Although the death rate in the First Clinic feel immediately to match that of the Second Clinic, Semmelweis' concept of infectious particles was ridiculed and a book he published on the subject was ignored.

But eventually handwashing became routine and puerperal fever very rare.

Which bring us up to the modern era and its handwashing dilemma. An article published in The New York Times on May 28, 2013, was titled "With Money at Risk, Hospitals Push Staff to Wash Hands."

More than 160 years after the ground-breaking work of Holmes and Semmelweis, hospital-acquired infections are costing $30 billion and causing nearly 100,000 deaths every year in the United States.

Without some prodding, hospital workers have been shown to wash their hands between patients as infrequently as 30% of the time, unless they receive some form of stimulus to change their behavior. Now Medicare has stepped in and the facilities will loss money when their patents get infections that are preventable.

Why is this a crucial time for our medical staff members to wash frequently?

In the time of Holmes and Semmelweis, there were no antibiotics, so a major infection, once well established could rapidly lead to death. We've got lots of antibiotics now, but a variety of organisms, previously susceptible to drug therapy, are now drug-resistant.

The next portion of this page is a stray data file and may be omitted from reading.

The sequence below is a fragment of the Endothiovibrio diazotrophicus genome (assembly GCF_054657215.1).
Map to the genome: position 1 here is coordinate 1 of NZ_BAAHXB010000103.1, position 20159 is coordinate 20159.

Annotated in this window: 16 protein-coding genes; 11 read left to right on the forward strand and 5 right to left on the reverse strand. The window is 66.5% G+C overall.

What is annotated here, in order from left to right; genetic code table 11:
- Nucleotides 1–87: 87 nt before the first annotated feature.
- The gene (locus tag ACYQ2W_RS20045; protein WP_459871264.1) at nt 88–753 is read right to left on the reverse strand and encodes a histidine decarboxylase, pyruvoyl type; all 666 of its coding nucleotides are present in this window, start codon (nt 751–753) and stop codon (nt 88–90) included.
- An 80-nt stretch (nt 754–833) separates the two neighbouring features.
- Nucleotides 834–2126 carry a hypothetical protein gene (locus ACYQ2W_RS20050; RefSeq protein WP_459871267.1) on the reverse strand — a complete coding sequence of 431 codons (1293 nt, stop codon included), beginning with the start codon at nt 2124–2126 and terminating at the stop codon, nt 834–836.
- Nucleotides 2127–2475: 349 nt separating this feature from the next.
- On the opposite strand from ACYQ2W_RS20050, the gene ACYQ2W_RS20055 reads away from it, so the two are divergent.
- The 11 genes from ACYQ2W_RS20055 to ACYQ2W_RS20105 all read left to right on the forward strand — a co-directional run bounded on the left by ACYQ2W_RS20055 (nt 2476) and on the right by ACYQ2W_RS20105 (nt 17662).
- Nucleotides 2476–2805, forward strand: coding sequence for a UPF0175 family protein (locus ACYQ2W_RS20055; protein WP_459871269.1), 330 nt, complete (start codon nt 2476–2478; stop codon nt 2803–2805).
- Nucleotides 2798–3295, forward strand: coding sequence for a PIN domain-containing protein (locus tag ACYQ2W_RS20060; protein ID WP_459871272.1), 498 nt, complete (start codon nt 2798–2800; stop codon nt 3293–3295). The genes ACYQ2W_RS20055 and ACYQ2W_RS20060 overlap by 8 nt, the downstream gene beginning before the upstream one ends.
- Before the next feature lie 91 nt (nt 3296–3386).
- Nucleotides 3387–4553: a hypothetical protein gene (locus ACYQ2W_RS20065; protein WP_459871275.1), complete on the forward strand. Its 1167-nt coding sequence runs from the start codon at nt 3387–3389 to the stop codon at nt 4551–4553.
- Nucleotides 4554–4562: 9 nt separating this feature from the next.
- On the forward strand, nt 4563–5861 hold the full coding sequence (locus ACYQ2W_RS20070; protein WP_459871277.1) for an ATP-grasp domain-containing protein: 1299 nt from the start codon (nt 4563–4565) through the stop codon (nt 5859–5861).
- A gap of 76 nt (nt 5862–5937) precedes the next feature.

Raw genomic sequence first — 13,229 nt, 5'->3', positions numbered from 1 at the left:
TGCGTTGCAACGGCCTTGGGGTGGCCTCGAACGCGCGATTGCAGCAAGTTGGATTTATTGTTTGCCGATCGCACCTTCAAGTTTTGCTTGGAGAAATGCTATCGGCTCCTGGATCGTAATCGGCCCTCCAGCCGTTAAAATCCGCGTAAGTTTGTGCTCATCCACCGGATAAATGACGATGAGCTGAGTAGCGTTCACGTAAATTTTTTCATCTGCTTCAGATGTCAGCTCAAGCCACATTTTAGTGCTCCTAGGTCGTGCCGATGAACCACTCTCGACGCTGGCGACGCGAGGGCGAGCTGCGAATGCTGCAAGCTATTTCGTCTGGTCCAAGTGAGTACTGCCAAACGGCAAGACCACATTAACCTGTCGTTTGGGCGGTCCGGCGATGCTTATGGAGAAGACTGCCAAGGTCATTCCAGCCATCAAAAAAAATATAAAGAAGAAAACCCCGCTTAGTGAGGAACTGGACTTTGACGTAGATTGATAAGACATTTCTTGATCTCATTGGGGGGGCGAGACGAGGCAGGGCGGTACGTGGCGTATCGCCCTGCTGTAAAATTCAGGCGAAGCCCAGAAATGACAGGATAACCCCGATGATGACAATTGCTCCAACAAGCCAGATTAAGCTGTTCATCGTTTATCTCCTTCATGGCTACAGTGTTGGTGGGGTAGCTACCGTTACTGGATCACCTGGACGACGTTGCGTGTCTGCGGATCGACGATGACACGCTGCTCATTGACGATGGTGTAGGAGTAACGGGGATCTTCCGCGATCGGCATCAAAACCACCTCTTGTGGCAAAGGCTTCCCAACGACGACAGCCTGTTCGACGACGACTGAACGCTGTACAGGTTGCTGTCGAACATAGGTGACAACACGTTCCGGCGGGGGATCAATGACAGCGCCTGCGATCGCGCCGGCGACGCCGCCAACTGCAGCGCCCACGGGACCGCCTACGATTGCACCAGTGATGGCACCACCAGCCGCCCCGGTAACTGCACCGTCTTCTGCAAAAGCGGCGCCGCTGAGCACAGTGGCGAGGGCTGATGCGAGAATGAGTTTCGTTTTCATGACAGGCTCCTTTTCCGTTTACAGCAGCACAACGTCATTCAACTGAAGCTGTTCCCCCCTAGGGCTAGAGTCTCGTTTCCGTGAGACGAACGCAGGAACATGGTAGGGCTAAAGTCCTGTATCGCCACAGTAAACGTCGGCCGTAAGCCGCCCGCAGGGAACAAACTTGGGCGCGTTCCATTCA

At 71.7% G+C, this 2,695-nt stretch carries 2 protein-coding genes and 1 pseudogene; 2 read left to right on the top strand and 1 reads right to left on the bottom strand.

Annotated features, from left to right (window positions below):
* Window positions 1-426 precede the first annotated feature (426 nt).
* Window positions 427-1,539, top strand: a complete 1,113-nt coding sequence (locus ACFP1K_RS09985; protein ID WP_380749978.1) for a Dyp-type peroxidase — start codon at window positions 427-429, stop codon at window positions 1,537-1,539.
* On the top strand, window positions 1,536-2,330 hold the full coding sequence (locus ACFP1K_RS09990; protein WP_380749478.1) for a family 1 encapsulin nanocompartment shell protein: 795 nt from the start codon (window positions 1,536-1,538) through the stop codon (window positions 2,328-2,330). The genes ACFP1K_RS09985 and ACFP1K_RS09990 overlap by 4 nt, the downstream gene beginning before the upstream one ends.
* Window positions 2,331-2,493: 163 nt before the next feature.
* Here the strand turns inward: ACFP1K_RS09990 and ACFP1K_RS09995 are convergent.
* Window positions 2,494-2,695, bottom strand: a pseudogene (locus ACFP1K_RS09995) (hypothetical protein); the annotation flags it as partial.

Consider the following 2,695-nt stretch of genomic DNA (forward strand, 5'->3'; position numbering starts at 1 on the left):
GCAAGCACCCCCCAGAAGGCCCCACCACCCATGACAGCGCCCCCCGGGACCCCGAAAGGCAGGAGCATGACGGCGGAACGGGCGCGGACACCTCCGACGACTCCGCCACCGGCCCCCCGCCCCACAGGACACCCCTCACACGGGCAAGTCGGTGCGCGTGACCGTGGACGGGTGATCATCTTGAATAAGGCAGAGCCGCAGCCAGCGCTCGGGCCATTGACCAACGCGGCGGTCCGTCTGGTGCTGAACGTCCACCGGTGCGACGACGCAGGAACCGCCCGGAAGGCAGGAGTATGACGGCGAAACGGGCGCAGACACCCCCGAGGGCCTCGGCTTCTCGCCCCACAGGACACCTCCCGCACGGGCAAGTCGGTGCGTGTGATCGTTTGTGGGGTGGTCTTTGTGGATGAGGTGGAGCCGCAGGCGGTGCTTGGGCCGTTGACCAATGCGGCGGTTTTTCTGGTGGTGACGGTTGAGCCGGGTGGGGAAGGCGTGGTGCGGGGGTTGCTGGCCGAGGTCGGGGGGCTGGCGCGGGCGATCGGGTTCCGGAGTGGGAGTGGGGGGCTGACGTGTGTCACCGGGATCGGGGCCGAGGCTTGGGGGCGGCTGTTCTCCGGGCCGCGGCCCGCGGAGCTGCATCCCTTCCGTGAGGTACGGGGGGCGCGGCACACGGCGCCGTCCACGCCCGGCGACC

An online discussion of the issue on a Food and Drug Administration (FDA) webpage is titled "Fighting the Impact of Antibiotic-Resistant Bacteria." It mentions several background problems that have contributed to the rising death toll from a number of drug-resistant bugs. Note that their title mentions bacteria. Viruses are not treatable with antibiotics, so if we get the flu or a cold  we should never expect our healthcare provider to give us an RX for an antibiotic.

Similarly, the widespread use of these chemicals in the animal industry has certainly contributed to antibiotic resistance. As opposed to treating a sick cow or chicken or pig with meds specific to their condition, utilizing them to improve weight gain in healthy animals is a practice frowned upon by the FDA.